First, cover the sides and the door with some leftover wrapping paper. I used a glue stick on the box and secured the edges with tape. Then, cover your cardboard tube with foil. Cover your stove top with foil. Yes, the whole top. Poke a hole in the center of each opening and cut a small "x". You will have a slit opening with triangles. Fold the triangles in and tape on the underside to the "stove top". Now you can attach your fast food "burners". Tip: I cut the foil about 3" more than what I needed to cover the top of the stove and neatly folded it down forming a chrome edge. 

Go take a break; it will look better after you've had some time away from it.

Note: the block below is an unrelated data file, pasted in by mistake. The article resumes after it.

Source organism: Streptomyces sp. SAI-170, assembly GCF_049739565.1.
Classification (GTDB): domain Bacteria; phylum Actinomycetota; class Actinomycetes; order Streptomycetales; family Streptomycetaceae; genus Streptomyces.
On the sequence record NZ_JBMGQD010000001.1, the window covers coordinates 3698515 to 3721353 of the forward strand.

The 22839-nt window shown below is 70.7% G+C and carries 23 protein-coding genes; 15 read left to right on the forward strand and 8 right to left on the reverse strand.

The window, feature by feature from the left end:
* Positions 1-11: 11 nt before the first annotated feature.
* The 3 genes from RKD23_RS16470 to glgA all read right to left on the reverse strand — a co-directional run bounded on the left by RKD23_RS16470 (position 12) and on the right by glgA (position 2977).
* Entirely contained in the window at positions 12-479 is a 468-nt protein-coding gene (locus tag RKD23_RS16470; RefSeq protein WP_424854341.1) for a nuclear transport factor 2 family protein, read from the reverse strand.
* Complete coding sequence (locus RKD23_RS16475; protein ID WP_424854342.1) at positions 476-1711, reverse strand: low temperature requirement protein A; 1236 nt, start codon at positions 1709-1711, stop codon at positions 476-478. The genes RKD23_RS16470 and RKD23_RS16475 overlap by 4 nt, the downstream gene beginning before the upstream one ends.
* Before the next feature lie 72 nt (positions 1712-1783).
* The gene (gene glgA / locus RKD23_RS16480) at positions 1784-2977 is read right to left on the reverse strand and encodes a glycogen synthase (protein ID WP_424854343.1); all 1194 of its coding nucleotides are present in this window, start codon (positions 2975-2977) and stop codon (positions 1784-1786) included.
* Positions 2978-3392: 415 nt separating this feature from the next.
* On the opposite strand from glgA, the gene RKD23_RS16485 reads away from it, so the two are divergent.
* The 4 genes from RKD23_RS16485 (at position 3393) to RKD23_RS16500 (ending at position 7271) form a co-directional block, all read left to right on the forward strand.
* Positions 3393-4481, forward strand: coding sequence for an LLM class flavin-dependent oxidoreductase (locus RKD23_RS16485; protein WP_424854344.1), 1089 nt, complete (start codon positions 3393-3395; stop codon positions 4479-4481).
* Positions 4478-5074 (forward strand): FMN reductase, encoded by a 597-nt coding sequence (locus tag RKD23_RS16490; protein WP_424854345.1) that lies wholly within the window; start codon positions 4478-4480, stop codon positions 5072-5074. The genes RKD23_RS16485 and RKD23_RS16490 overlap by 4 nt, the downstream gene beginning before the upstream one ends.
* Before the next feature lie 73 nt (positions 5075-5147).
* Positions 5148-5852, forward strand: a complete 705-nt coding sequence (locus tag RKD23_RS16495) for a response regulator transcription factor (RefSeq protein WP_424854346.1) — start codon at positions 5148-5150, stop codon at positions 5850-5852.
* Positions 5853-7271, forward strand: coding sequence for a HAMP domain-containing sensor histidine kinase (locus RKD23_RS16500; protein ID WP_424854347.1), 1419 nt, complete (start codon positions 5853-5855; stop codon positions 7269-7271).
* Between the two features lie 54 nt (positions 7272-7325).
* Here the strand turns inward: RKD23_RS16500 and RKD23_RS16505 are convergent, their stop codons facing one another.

When you return, attach your knobs (soda and milk lids glued together) and your clock front (Numbers printed off from a Word Document). Let these dry for at least 15 minutes. Remind the kids not to really turn the knobs these are the push to start variety :) We lost one on the first play!

Now, call the kids! It's time for a session of creative play. We save the little french fry containers, small cereal boxes, and juice containers to pretend.

And... the Mommy you are awesome hugs and rewards are worth the frustration :)  

upcycle cardboard boxes to pretend play kitchen stove
Make a cardboard kitchen stove.

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Jake's Journey Homeschool Science Project: How to Build a Cave Model Diorama from a Cardboard Shoebox

How to Build a Cave Model Diorama from a Cardboard Shoebox and Construction Paper

Here's a Homeschool Science Project on Stalactites and Stalagmites. Make your own cave for a science fair diorama project. Make sure everything is labeled clearly. This was made for a third grade science project for a gifted class, but it is suitable for grades 3-8. Enjoy!